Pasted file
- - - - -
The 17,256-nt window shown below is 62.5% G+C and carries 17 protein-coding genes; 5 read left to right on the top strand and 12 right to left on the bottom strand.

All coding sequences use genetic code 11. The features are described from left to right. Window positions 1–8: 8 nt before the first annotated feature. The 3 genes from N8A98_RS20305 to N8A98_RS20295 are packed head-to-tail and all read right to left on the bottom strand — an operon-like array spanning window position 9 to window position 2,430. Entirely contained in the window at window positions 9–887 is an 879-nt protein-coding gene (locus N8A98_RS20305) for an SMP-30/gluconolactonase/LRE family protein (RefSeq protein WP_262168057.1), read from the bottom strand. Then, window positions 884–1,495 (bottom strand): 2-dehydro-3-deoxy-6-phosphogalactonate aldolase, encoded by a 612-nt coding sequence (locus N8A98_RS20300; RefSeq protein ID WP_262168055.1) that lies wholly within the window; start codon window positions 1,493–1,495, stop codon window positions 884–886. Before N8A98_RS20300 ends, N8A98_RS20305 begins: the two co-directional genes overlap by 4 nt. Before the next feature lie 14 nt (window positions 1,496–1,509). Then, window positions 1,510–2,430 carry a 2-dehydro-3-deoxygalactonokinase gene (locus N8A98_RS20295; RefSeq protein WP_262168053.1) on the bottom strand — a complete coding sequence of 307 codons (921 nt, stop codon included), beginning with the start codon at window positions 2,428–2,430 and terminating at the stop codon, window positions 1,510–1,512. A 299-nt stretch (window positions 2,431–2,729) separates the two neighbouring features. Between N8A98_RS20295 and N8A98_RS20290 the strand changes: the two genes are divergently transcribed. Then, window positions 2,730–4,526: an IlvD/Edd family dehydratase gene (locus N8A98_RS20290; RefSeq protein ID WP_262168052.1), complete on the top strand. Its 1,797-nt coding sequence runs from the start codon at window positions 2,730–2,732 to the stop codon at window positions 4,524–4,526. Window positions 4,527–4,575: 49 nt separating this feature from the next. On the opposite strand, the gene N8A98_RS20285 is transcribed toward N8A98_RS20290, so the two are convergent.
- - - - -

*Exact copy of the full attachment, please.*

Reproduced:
The 17,256-nt window shown below is 62.5% G+C and carries 17 protein-coding genes; 5 read left to right on the top strand and 12 right to left on the bottom strand.

All coding sequences use genetic code 11. The features are described from left to right. Window positions 1–8: 8 nt before the first annotated feature. The 3 genes from N8A98_RS20305 to N8A98_RS20295 are packed head-to-tail and all read right to left on the bottom strand — an operon-like array spanning window position 9 to window position 2,430. Entirely contained in the window at window positions 9–887 is an 879-nt protein-coding gene (locus N8A98_RS20305) for an SMP-30/gluconolactonase/LRE family protein (RefSeq protein WP_262168057.1), read from the bottom strand. Then, window positions 884–1,495 (bottom strand): 2-dehydro-3-deoxy-6-phosphogalactonate aldolase, encoded by a 612-nt coding sequence (locus N8A98_RS20300; RefSeq protein ID WP_262168055.1) that lies wholly within the window; start codon window positions 1,493–1,495, stop codon window positions 884–886. Before N8A98_RS20300 ends, N8A98_RS20305 begins: the two co-directional genes overlap by 4 nt. Before the next feature lie 14 nt (window positions 1,496–1,509). Then, window positions 1,510–2,430 carry a 2-dehydro-3-deoxygalactonokinase gene (locus N8A98_RS20295; RefSeq protein WP_262168053.1) on the bottom strand — a complete coding sequence of 307 codons (921 nt, stop codon included), beginning with the start codon at window positions 2,428–2,430 and terminating at the stop codon, window positions 1,510–1,512. A 299-nt stretch (window positions 2,431–2,729) separates the two neighbouring features. Between N8A98_RS20295 and N8A98_RS20290 the strand changes: the two genes are divergently transcribed. Then, window positions 2,730–4,526: an IlvD/Edd family dehydratase gene (locus N8A98_RS20290; RefSeq protein ID WP_262168052.1), complete on the top strand. Its 1,797-nt coding sequence runs from the start codon at window positions 2,730–2,732 to the stop codon at window positions 4,524–4,526. Window positions 4,527–4,575: 49 nt separating this feature from the next. On the opposite strand, the gene N8A98_RS20285 is transcribed toward N8A98_RS20290, so the two are convergent.